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Predicting young athletes’ motivational indices as a function of their perceptions of the coach- and peer-created climate

Vazou, Spiridoula and Ntoumanis, Nikos and Duda, Joan L (2006) Predicting young athletes’ motivational indices as a function of their perceptions of the coach- and peer-created climate. Psychology of Sport and Exercise, 7 (2). pp. 215-223. ISSN 1469-0292

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URL of Published Version: http://www.sciencedirect.com/science?_ob=MImg&_imagekey=B6W6K-4HC0R32-1-1&_cdi=6601&_user=122868&_pii=S1469029205000713&_orig=browse&_coverDate=03%2F31%2F2006&_sk=999929997&view=c&wchp=dGLbVzW-zSkzk&md5=20b7da3e262c6aeaf694293d667573c5&ie=/sdarticle.pdf

Identification Number/DOI: 10.1016/j.psychsport.2005.08.007

Objectives: The purpose of this study was to examine the additive and interactive influence of perceptions of the
coach- and peer-created motivational climates (MC) on affective (physical self-worth, enjoyment, trait anxiety)
and behavioural (exerted effort as rated by the coach) responses of young athletes. Age and gender differences in
athletes’ views regarding these psychological environments were also examined.

Design: Cross-sectional; participants responded to a number of questionnaires assessing peer and coach motivational climate, and affective and behavioural responses in youth sport.

Methods: Participants were 493 young athletes, age 12–17 years (M ageZ14.08; SDZ1.29), from various individual and team sports.

Results: Hierarchical regression analyses, controlling for age and gender, showed that a perceived task-involving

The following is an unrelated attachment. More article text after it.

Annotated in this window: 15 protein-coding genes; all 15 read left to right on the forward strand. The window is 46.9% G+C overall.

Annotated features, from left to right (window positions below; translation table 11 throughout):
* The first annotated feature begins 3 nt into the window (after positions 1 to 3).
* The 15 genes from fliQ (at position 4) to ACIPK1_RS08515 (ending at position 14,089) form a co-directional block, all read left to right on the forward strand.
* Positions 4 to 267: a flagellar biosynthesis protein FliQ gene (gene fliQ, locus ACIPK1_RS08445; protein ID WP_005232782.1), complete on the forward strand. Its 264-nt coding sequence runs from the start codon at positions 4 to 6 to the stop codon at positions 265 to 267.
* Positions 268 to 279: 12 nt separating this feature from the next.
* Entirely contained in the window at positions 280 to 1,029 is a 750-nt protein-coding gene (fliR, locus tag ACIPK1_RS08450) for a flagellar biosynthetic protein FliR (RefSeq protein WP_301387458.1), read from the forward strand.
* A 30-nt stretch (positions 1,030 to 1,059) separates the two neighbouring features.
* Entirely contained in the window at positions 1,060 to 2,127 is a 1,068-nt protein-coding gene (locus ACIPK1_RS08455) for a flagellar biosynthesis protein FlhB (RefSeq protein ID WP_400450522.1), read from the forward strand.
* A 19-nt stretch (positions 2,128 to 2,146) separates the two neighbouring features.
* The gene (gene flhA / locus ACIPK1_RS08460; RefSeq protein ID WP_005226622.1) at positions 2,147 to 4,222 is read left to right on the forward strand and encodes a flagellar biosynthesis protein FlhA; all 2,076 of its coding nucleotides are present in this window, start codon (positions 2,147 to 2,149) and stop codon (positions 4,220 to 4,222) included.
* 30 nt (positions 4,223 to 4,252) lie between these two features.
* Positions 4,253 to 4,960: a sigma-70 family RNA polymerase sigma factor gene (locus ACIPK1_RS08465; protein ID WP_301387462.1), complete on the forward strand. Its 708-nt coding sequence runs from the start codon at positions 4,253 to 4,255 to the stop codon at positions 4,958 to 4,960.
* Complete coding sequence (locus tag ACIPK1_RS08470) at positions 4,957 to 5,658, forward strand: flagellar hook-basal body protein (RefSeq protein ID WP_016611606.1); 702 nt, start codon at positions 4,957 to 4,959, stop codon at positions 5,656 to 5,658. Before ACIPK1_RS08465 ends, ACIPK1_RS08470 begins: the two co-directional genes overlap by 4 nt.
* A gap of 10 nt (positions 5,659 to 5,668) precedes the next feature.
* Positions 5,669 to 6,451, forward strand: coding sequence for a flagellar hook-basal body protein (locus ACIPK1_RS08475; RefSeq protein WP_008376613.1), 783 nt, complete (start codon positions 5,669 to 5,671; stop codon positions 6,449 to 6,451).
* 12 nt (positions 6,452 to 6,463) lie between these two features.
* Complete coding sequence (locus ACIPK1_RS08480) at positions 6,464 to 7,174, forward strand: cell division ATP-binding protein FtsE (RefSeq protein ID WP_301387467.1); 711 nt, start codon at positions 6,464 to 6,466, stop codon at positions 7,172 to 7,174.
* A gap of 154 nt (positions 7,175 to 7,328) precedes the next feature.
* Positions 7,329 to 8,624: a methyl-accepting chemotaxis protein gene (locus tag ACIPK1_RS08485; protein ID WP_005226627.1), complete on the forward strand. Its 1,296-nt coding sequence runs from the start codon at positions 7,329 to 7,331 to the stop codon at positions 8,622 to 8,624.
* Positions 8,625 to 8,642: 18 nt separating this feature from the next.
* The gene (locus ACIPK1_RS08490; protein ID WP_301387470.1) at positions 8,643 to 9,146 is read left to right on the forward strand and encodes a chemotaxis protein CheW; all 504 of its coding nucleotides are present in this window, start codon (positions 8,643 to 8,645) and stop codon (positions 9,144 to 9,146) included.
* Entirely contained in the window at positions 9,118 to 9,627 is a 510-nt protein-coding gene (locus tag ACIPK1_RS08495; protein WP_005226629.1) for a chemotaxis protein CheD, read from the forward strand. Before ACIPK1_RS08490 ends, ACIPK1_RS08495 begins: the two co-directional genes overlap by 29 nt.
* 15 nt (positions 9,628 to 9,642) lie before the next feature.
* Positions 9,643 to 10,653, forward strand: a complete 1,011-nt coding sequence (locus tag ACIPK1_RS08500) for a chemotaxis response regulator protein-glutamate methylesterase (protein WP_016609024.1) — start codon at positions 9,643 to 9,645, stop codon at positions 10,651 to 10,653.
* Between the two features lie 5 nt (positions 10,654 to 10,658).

peer MC was the only predictor of physical self-worth. A perceived ego-involving coach climate emerged as the only predictor of trait anxiety. Enjoyment was predicted positively by both coach and peer task-involving MCs,
whereas reported effort was predicted only by the coach task-involving MC. A 2-way MANOVA revealed that perceptions of ego-involving coach and peer MCs were higher among males, whereas females reported higher perceptions of task-involving coach and peer MCs, whereas no age differences were identified. A significant age–gender interaction effect on the peer ego-involving MC emerged.

Conclusions: The findings provide evidence for the importance of peer-created MC in youth sport and suggest that both coach and peer influence should be considered in future research on young athletes’ self perceptions and
motivation-related responses in sport.

Type of Work:Article
Date:March 2006 (Publication)
School/Faculty:Schools (1998 to 2008) > School of Sport & Exercise Science
Department:School of Sport and Exercise Sciences
Keywords:Motivational climate, Physical self-worth, Enjoyment, Anxiety, Effort, Youth sport
Subjects:GV Recreation Leisure
BF Psychology
Institution:University of Birmingham
Copyright Holders:Elsevier
ID Code:433
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